Well, a parent of a gifted child will tell you that this child needs to be fed every hour on the hour. That parent still has trauma from breast feeding years because the baby literally ate all the time. This child needs to have certain books read, certain activities presented and certain enrichment in that child’s life. Otherwise, all hell will break loose. This child also needs rest. But it’s probably impossible to for that child to wind down unless a strict regimen is followed.
6) School or mismatch in academic needs
The hardest part about being the parent of a gifted child is the mismatch in education needs of the child. When the battle tested parents go through the difficult toddlerhood with the child only to find out their child needs to be homeschooled. It’s extremely frustrating.
But before deciding on homeschooling, there was a year of being tested for the one hour enrichment in the Gifted Program of that public school district. After that, the parents find out that one hour is not enough for that gifted child from the apparent behavior issues reported by teachers.
Homeschooling puts a dent on the family income. It particularly jeopardizes the discretionary income that will be used to send that gifted child to multiple enrichment camps that the child needs to fulfill his or her potential.
Homeschooling provides a life line of learning for the child, But, at the same time, one of the parents faces a steep learning curve of becoming a teacher to the child.
Socialization is extremely difficult for a child who is many ages at once. The parent of the gifted child has to reach out to the whole wide world to find friends for the child. Even then, the child will probably have a variety of friends: well-educated adults, friends for physical activities and friends who are also gifted.
- When your child is not verbal yet, but can do complex puzzles, and understand the language of most adults. That two years old child needs to play imaginative games with a four years old. How do you find friends for that child?
- When your child is only 6 years old, but that child needs to debate about the efficacy of oil drilling policies in North Africa. How do you find a debate partner for that child?
- When your child is only 8 years old, but that child finds all the games played at the playground immature. Instead, that child chooses to read scientific books during lunch time while all the classmates whisper about the child.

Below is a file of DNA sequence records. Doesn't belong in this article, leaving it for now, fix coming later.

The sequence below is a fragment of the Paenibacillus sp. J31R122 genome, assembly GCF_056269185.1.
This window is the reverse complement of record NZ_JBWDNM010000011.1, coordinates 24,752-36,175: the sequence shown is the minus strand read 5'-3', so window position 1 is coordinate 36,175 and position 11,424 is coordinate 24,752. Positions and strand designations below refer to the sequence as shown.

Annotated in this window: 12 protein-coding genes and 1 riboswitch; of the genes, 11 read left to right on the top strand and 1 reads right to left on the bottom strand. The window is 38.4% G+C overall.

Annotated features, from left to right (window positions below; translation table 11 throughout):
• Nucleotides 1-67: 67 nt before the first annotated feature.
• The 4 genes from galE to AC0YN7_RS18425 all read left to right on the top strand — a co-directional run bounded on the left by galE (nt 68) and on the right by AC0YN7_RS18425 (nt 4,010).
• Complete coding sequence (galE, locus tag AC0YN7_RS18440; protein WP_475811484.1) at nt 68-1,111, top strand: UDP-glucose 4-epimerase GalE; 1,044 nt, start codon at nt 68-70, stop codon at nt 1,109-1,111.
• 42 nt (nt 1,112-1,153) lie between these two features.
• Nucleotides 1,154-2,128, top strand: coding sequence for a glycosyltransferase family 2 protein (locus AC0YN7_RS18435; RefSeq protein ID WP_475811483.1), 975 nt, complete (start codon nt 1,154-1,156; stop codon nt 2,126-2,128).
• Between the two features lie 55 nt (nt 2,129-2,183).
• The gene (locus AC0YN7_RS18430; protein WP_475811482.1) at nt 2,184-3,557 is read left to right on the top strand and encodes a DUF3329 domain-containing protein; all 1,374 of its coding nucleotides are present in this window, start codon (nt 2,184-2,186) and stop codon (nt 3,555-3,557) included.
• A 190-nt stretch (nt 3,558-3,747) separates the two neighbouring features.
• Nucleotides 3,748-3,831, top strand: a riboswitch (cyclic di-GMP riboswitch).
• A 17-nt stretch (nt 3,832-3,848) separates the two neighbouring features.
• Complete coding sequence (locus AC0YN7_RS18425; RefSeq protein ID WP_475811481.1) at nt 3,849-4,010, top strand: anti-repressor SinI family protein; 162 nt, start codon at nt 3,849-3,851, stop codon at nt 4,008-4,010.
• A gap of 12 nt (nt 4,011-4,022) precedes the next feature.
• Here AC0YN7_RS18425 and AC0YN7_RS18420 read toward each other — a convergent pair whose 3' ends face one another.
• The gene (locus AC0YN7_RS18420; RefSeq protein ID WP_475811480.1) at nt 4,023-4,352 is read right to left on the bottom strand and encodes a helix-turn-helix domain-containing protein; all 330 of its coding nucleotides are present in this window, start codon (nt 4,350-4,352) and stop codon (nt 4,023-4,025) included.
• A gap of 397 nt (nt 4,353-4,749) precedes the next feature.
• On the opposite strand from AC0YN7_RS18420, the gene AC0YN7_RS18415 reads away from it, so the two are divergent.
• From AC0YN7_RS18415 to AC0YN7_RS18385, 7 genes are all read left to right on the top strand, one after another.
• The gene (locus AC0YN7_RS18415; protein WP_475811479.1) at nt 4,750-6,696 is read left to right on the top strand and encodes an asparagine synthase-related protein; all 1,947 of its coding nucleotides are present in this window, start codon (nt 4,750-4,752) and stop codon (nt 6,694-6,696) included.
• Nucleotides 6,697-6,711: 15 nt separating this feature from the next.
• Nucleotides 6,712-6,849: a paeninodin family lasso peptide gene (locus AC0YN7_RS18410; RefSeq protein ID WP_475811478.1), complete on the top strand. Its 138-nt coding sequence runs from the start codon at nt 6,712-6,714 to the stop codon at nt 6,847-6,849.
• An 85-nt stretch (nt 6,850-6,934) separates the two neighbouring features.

8) Parenting Community and Societal Judgement
In the parenting community, most parents are really empathetic when they see new parents struggle with normal baby or toddler issues. However, when a mom comes in with a super “smart” baby or child, that mom is often shun all together. It’s because most moms see their children as super “special”. Understandably, they don’t want to see another child “outsmarting” their child.
Even though, the parents of the gifted child may need the “most” help coping with difficult issues experienced by raising that gifted child, they will find parenting groups and local communities difficult places to find support.
The internet community and the world at large becomes the only places those parents will find support. Thankfully, these days, there are many resources available online.
9) Family Dynamic
What if there are multiple kids in your family and a mix of gifted children and normal children?
A gifted child is just a special needs child who will need extra attention. This extra attention can often magnify sibling rivalries, family disconnections and communication issues.
It is especially hard for moms to juggle the complexity of raising a gifted child while another normal child is tugging at the mom’s feet asking for attention.
It’s almost critical for parents with gifted children to have extended family support so that each child can receive the proper attention regardless of special needs.
A gifted child is naturally persistent in his or her curiosity. This persistence often leads to relentless perfectionism. Even if no expectations surround that gifted child, the child will experience an inner drive to achieve perfection in his or her learning. Normally, the drive, motivation and persistence can help a child persevere learning issues.
However, unchecked perfectionism often cripples the gifted child. It disables that child from learning all together.
The child can internalize fear of failure to the point of not wanting to learn about even the most interesting subject. At a normal school setting where grades and exams are central, some gifted children who are not exam performers will feel additional pressures to perform. These children will often internalize each failure and experience the crippling effect of perfectionism.
Parents of such children may need to pay extra attention to help the child manage the ups and downs of any learning experience.
Originally published at https://www.wellplayedchild.com/10-reasons-parenting-a-gifted-child-is-hard/ on November 16, 2018.